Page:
Tyme for Change at Genesys


Earlier this month, Genesys announced that Tony Bates is now the CEO, but Paul Segre remains Chairman, and President Tom Eggemeier is leaving. These are significant changes. Segre has been at the helm for 12 years, and Eggemeier joined almost four years ago.

My First Reaction: Tony Bates?

I’ve never met Tony, but I was a fan back in his Skype days. He was only at Skype for 8 months before its acquisition by Microsoft. Before that he spent 14 years at Cisco. I was covering Skype closely back then, and even predicted its acquisition by Microsoft. He stood out at Microsoft and was supposedly in the running to succeed Ballmer as the CEO of Microsoft. He quit Microsoft weeks after Satya Nadella was named CEO.

After Microsoft, Tony joined GoPro just in time for its disastrous IPO. During his 2.5-year term there, GoPro went public, and the stock skyrocketed about 150% but was hovering about 75% below the IPO price when he and 200 other employees were laid off.

Tony’s only other stint as a CEO was at venture capital firm Social Capital, and that didn’t end well either. After only a year, he departed with several others in a mass exodus.

Tony seems like a nice guy. He’s savvy enough to manage the cultures of both Cisco and Microsoft, has a charming British accent, and is reputed to be fairly technical. His education and industry experience are near opposites of those of Paul Segre.

But maybe that’s what Genesys needs as the entire industry goes through a period of reinvention. Genesys has a great history, but it feels like a largely incremental company — not particularly dynamic or innovative.

My Second Reaction: Paul Had to Step Down

Another analyst shared a theory that 12 years is a long time, and Paul was ready to step down. That might be true, but the more I think about the news, the company, and what I wrote above, I come to a different conclusion.

While it’s possible Paul just wanted a change, I suspect he was strongly encouraged to step down as CEO. If it were Paul’s decision, he would announce his intent, and a CEO search would begin. Instead, we learned of his departure at the same time as the result of the completed search. Also, Tom Eggemeier would be a logical successor as CEO or at least remain as President for continuity — if continuity was an objective. Nope, Tony is the change agent. And, Tom, like Tony at Microsoft in the role of the runner-up, must leave.

So why the ouster? Let’s speculate …

Suddenly, cloud is all that matters — at least to investors — and the Genesys transition from premises-based to cloud appears to be going slowly. It acquired ININ’s PureCloud back in 2016, years ahead of Cisco acquiring Broadsoft (and Transera) and Avaya acquiring Spoken. Genesys remains relevant, particularly in premises-based solutions, along with Avaya and Cisco. But PureCloud has since lost its first-mover advantage.

There’s also been tremendous M&A activity in the cloud contact center arena. RingCentral made two CCaaS acquisitions last year, and Vonage made one. 8×8 a few years earlier. Genesys was previously highly acquisitive. Yet after ININ in 2016 came Altocloud … and that’s it (that we know of). Perhaps the leadership change is due to missed acquisitions.  

Another theory is the board is moving closer to an IPO and figured a higher-profile executive like Tony might be necessary.

Moving Forward …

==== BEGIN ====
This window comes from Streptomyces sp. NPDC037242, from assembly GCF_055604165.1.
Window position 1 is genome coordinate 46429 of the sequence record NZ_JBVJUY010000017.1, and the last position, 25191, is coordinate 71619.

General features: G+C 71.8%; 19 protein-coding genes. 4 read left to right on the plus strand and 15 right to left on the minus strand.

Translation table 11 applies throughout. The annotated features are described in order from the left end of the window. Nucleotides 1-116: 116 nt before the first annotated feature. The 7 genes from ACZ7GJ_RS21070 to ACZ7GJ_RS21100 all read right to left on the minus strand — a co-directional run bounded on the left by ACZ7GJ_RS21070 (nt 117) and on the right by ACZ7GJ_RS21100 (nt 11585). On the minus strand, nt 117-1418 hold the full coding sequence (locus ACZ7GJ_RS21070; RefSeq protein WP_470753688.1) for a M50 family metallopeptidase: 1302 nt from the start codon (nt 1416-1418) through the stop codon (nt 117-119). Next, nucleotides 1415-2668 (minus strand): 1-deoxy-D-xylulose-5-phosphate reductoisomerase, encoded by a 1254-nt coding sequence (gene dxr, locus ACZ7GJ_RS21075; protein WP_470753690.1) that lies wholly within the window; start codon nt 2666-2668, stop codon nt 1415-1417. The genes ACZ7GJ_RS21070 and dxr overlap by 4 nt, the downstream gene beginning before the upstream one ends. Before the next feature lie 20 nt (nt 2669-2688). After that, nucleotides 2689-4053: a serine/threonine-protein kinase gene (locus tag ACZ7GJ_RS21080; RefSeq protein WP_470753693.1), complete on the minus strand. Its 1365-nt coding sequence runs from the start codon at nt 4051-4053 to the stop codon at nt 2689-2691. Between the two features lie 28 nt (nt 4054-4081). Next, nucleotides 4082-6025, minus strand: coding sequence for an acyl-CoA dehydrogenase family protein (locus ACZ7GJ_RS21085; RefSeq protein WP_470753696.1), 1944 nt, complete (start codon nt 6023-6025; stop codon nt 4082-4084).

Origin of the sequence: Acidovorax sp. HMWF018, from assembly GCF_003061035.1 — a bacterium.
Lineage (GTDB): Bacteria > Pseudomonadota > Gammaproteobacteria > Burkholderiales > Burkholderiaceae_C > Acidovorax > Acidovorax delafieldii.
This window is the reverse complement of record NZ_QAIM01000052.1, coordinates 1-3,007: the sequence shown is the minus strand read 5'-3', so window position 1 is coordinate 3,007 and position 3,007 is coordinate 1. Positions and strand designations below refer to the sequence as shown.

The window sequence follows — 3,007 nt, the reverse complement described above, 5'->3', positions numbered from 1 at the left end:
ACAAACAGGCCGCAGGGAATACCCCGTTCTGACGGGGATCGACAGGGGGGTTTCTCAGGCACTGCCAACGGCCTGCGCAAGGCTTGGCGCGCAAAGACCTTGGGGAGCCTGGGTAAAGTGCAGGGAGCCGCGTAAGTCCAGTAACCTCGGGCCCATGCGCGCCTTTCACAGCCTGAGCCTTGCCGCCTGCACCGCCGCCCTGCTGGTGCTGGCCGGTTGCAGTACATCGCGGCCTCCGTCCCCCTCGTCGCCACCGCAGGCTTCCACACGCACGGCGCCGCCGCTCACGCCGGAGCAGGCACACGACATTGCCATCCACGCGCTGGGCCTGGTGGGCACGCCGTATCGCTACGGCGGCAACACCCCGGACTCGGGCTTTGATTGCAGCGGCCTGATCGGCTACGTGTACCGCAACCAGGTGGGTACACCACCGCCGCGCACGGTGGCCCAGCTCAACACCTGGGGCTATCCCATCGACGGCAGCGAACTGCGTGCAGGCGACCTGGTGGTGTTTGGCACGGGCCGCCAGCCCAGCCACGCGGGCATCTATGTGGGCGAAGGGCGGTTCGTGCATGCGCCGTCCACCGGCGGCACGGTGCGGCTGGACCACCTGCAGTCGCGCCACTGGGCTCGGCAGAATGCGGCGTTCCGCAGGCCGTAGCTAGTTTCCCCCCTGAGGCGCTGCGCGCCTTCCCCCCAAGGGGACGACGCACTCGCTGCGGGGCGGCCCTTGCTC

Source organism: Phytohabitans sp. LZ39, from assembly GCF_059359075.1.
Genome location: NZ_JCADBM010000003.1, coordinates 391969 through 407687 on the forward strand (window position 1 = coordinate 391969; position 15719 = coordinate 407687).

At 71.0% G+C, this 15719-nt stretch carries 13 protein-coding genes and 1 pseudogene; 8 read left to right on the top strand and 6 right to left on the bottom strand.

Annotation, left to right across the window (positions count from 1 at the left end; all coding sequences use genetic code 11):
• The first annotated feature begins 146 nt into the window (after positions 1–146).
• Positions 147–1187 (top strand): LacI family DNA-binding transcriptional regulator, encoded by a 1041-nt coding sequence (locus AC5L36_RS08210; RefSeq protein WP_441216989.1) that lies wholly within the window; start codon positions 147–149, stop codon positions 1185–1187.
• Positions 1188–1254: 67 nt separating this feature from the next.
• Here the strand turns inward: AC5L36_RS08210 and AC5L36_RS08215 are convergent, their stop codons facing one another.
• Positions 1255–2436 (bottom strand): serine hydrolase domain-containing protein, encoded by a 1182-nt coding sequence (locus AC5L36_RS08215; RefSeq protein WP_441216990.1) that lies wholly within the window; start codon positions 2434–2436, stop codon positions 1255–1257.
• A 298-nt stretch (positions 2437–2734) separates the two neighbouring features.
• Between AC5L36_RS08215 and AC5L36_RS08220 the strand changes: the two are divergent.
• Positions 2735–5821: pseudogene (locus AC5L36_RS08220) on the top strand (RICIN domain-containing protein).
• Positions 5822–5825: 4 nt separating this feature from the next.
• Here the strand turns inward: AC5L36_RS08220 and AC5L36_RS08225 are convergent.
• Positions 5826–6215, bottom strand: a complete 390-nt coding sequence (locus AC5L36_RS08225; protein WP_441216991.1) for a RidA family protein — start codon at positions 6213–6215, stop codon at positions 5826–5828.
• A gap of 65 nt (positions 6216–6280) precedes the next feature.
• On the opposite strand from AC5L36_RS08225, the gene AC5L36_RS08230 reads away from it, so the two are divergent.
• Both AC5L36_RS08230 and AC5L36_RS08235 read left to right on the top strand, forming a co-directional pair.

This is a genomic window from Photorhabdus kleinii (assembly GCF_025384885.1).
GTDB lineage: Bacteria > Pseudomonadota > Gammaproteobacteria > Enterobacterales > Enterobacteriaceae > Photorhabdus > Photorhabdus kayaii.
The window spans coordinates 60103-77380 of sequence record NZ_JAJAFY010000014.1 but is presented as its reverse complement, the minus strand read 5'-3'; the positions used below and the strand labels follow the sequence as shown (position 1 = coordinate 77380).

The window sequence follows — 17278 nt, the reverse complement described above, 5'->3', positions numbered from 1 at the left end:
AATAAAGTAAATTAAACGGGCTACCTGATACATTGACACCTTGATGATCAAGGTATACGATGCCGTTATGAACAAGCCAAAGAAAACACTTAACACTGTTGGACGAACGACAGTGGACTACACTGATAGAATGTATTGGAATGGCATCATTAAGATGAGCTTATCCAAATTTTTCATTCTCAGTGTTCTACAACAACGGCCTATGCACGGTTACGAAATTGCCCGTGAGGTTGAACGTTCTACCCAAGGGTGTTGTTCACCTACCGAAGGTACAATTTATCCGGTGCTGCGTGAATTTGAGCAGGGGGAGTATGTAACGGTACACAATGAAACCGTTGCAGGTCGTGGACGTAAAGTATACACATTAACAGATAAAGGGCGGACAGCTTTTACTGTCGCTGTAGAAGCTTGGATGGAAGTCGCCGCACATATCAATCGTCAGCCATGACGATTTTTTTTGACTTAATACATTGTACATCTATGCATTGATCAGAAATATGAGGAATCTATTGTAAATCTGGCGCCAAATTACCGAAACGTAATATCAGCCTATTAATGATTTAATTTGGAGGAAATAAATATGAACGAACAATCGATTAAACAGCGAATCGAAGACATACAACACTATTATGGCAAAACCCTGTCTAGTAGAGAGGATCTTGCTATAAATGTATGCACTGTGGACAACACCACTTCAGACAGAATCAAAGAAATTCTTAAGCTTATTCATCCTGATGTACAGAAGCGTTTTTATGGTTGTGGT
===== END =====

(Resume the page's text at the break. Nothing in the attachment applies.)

Whatever the reasoning, it will be interesting to see what Tony does with Genesys. The timing is great for me in that I will get to meet him in just a few weeks at Xperience19. (#CX18 had a better/shorter hashtag.)

The timing, though, is tricky for Tony. CCaaS is in a pressure cooker unlike anything Tony has experienced before. Five9’s stock is up about 56% in a year. Talkdesk became a unicorn last year. RingCentral’s stock has gone up about 154% in the past year, and it made two contact center acquisitions. Also last year, Vonage acquired European leader New Voice Media and now has all the pieces to make a highly customizable offer. Amazon is building momentum with a totally different approach, and Twilio is poised to break out.

The two biggest topics at Enterprise Connect 2019 were CCaaS and video — and there’s more overlap between the two than many realize. For example, Vidyo is the primary video partner for PureEngage. But Vidyo was acquired last week by Enghouse — a competitor to Genesys. With PureCloud, Genesys uses Jitsi open source for video (acquired by 8×8 last year).

Under the company’s new leadership, I expect innovation will turn up and bravado will turn down. Genesys often has made bold, unsubstantiated claims such as claiming that PureCloud is growing faster than Zoom and Slack, that Genesys converted more than 700 Avaya customers, and that its three disparate products share 30% common infrastructure. There is simply no way of knowing if any of this is true or meaningful, and such tactics are usually in lieu of real news.  

Check out this well-done CEO handoff video:

I like the energy, and they cover a lot in less than three minutes — though I can’t help but doubt Tony’s sincerity when he says, “For me personally, Genesys is really my dream company. It’s the company I’ve been waiting for my whole life.” This is hard to believe coming from someone that closed an $8.5B acquisition in 2011 and was subsequently considered for the CEO role at Microsoft. I wonder if Nadella is upset he didn’t get the offer to head Genesys.

Whatever develops, Genesys is about to become much more interesting. Excitement seems to follow Tony. I understand and appreciate that shakeups are sometimes necessary, though it’s a shame when valuable experience walks out the door. Hopefully, Paul stays on as Chairman for a while — but I doubt it.

Dave Michels